After the Fukushima nuclear accident, MHLW posted on their website a list of the types and areas of production of foodstuffs on which shipping restrictions had been imposed, but there
was no mention of contamination in teas from Shizuoka or Saitama Prefectures due to the way the problems had been handled in those areas, as mentioned above.[3] Anyone not knowing
the background who might have looked at this MHLW website in order to research the situation of the radioactive contamination of tea might have formed the mistaken impression that teas from Shizuoka and Saitama Prefectures were not or had not been contaminated. Information concerning the voluntary restraint of shipping was only posted on the prefectural websites.

Tea processing and changes in thinking in the new standards

Table 2. Form of processed tea and changes in the radioactivity standards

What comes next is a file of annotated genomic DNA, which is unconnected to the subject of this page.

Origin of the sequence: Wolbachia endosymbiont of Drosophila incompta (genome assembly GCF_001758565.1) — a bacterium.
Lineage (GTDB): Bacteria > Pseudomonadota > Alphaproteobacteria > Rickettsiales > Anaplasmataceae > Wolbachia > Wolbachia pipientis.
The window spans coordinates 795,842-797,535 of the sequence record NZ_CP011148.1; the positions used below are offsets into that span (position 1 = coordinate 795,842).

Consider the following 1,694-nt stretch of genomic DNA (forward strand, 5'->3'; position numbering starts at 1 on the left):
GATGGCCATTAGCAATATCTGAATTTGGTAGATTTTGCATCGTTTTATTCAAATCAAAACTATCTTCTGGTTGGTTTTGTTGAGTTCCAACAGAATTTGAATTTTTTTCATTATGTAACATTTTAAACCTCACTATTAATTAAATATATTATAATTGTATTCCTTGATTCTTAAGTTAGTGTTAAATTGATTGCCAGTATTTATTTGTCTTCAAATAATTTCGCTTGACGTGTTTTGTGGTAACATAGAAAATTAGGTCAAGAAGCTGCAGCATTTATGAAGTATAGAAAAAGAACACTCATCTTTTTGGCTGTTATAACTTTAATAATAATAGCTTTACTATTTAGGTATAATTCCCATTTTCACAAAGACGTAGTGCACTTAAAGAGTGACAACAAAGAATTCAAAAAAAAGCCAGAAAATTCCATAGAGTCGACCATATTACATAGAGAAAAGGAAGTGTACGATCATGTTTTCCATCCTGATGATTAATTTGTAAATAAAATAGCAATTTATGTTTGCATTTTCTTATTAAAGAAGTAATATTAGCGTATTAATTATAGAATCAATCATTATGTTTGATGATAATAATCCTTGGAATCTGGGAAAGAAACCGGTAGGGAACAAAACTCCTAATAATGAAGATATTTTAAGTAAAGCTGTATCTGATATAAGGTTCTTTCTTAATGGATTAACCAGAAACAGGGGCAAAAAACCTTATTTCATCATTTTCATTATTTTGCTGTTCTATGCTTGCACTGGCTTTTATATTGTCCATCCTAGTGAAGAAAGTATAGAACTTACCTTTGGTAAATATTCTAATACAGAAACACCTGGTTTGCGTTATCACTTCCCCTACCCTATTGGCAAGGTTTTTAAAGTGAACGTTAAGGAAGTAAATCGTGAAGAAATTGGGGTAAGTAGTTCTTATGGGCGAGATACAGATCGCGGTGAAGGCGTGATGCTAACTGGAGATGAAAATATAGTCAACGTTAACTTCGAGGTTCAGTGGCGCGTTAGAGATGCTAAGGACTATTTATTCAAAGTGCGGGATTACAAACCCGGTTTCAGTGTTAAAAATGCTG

Tea processing consists of the stages: fresh tea leaves → dried tea leaves → manufactured tea → tea for drinking. The fresh tea leaves are those picked in the tea field, which are steamed and dried to become the dried tea leaves. These are then further dried and perfected to become “manufactured tea.” The liquid tea produced as a result of brewing the tea in hot water is known as “tea for drinking.” What is generally distributed as tea leaves is in the form of “manufactured tea.”

In FY2011, tea in the form of dried tea leaves was used for radioactive contamination testing. As noted above, the weight of the tea is reduced 80% when processing the tea from fresh tea leaves to dried tea leaves. Since the standards for regulations on radioactive substances is expressed as a value per unit weight, if the weight is reduced to one fifth, then the concentration of radioactive materials per unit weight must jump five times. Possibly the reason why the radioactive contamination of tea was more serious than other kinds of leafy foods such as vegetables is that the same standard for radioactivity (500 Bq/kg) was applied to tea despite the fact that tea undergoes a drying process.